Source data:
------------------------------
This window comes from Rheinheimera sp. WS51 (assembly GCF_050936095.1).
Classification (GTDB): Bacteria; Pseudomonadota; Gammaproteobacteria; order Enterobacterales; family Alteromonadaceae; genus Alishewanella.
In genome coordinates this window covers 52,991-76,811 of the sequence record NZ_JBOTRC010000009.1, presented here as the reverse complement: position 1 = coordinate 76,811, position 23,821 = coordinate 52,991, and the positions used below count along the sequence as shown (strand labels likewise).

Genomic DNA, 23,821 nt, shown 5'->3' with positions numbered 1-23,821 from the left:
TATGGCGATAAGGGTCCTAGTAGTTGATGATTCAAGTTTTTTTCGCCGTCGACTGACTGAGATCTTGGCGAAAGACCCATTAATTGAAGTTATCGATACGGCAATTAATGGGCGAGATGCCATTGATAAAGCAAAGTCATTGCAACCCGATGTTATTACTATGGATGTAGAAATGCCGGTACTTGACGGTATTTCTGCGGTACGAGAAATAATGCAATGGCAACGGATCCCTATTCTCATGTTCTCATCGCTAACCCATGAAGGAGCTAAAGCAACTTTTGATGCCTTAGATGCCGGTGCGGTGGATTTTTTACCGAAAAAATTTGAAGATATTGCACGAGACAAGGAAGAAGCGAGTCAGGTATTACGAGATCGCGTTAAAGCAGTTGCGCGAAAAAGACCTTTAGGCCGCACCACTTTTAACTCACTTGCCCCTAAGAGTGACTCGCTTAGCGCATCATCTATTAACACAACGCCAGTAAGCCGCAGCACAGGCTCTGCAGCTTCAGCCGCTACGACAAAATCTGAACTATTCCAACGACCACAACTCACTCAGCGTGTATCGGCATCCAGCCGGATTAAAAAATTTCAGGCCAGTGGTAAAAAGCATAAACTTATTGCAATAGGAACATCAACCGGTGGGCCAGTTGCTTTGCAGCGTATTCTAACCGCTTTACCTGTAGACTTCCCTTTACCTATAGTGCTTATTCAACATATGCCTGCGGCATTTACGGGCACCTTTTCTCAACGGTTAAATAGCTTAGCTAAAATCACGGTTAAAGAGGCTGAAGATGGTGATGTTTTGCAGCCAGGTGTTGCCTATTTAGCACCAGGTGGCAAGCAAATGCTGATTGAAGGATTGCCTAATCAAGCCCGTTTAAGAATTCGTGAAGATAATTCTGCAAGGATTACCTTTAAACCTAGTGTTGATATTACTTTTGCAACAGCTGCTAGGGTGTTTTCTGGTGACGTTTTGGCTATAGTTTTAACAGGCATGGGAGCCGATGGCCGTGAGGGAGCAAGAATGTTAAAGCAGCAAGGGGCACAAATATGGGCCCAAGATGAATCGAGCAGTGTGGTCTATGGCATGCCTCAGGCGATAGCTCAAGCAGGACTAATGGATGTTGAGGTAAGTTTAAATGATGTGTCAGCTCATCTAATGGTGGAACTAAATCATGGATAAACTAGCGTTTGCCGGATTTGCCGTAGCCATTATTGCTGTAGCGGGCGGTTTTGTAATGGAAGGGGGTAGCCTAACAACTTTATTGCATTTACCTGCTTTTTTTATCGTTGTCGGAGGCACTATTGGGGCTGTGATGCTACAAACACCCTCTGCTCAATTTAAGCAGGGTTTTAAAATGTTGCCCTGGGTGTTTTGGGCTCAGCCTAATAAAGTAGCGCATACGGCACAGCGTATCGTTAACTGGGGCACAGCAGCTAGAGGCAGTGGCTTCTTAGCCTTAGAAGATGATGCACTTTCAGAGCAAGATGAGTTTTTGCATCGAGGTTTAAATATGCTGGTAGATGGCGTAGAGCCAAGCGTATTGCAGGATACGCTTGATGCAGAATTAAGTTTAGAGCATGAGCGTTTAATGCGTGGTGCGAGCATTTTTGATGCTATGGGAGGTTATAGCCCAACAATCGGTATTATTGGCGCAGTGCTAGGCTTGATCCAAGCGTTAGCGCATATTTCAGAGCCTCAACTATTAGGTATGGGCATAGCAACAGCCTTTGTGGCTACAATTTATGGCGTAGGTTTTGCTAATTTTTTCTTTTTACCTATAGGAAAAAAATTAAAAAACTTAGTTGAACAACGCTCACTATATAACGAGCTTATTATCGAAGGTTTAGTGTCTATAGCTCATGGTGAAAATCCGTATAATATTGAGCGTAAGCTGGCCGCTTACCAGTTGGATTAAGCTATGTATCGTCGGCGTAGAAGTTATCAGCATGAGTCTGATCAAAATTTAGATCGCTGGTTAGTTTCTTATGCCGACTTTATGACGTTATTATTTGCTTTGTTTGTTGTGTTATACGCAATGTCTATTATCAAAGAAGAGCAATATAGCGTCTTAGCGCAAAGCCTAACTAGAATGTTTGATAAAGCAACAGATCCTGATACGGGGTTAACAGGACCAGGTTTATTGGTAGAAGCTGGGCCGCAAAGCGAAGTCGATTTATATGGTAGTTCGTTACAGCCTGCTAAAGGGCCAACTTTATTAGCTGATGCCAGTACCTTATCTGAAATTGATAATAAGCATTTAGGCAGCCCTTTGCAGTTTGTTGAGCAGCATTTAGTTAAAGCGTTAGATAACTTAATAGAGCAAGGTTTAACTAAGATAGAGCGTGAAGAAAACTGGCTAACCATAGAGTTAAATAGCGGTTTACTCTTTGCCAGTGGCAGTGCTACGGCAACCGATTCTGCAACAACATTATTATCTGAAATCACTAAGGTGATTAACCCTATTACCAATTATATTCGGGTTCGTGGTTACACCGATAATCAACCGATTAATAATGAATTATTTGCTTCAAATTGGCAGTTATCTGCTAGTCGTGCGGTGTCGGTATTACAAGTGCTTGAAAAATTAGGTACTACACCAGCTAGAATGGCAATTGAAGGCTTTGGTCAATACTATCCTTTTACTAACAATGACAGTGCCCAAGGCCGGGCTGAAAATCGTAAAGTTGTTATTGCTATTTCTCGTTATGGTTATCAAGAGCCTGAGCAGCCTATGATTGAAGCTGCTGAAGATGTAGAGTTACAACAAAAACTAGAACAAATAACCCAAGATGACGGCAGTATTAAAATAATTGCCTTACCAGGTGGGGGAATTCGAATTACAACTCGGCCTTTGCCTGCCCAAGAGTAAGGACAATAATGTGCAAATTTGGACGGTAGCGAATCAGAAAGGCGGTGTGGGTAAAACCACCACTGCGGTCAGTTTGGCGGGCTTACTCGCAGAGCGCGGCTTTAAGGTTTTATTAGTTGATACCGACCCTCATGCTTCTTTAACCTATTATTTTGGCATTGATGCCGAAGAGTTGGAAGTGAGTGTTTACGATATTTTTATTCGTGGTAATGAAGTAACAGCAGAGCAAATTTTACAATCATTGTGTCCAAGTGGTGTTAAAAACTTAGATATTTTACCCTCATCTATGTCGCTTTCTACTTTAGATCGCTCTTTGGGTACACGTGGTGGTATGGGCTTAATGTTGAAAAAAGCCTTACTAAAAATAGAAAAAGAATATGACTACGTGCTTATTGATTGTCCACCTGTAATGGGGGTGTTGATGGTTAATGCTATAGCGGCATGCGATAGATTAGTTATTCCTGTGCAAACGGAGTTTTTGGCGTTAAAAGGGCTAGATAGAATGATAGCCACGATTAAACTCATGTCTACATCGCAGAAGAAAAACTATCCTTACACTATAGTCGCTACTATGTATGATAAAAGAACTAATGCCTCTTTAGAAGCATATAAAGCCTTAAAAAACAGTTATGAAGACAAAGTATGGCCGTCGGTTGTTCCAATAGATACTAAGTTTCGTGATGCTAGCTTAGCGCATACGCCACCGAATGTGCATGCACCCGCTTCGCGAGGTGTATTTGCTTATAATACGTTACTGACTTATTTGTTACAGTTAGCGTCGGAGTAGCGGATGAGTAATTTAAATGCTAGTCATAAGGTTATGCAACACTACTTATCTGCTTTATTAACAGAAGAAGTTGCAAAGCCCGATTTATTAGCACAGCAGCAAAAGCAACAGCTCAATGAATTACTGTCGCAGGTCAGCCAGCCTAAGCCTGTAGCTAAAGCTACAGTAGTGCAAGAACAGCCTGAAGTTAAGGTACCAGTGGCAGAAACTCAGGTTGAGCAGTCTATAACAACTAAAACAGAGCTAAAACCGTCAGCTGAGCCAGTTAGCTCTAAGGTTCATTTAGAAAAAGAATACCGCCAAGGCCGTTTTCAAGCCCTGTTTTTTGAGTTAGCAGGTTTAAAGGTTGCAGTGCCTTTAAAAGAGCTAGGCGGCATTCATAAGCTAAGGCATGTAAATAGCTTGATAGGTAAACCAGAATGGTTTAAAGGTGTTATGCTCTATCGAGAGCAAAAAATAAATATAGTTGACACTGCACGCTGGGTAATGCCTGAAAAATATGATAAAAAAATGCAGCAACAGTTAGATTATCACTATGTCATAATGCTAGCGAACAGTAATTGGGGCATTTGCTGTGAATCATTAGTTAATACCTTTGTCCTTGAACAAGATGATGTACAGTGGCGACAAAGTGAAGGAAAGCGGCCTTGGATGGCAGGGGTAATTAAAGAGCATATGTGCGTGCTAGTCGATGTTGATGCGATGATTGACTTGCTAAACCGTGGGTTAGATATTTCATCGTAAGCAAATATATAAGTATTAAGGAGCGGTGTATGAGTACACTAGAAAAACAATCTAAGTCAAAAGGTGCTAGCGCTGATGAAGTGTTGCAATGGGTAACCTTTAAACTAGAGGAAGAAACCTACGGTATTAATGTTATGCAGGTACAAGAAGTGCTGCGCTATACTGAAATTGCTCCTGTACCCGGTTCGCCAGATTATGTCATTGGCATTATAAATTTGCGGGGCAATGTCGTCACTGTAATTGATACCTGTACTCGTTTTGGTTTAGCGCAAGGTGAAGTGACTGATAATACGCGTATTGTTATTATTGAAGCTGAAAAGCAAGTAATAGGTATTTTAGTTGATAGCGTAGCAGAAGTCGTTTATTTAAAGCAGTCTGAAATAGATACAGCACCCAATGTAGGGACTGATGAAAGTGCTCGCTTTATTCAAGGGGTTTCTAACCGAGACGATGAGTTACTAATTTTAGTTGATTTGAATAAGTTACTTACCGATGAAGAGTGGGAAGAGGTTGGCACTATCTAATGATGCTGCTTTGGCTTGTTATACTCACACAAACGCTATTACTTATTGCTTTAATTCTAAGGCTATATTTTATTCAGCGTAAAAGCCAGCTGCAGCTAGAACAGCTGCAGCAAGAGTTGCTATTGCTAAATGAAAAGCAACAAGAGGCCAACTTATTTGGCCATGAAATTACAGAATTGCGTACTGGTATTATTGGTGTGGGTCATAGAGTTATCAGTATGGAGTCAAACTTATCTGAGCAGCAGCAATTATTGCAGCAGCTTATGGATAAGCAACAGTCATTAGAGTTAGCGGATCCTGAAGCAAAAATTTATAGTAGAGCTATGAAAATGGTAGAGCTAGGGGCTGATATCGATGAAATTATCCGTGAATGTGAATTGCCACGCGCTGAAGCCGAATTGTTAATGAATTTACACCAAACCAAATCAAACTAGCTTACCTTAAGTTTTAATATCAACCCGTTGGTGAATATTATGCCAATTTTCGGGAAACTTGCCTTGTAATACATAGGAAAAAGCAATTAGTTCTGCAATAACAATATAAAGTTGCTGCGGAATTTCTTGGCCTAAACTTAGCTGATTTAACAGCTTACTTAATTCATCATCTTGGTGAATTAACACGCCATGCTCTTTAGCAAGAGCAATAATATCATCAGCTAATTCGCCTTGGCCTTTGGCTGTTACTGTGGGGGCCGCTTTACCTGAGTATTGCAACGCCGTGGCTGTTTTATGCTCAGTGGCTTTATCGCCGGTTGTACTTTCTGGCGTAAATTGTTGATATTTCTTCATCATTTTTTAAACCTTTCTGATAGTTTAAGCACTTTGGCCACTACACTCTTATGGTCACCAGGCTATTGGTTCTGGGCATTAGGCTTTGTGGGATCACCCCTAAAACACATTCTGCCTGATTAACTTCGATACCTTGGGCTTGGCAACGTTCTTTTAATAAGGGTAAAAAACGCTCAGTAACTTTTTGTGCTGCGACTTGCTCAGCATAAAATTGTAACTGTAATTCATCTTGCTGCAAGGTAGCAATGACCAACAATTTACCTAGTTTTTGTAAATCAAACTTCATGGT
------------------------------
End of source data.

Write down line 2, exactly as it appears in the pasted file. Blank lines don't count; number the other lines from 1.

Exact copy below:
Classification (GTDB): Bacteria; Pseudomonadota; Gammaproteobacteria; order Enterobacterales; family Alteromonadaceae; genus Alishewanella.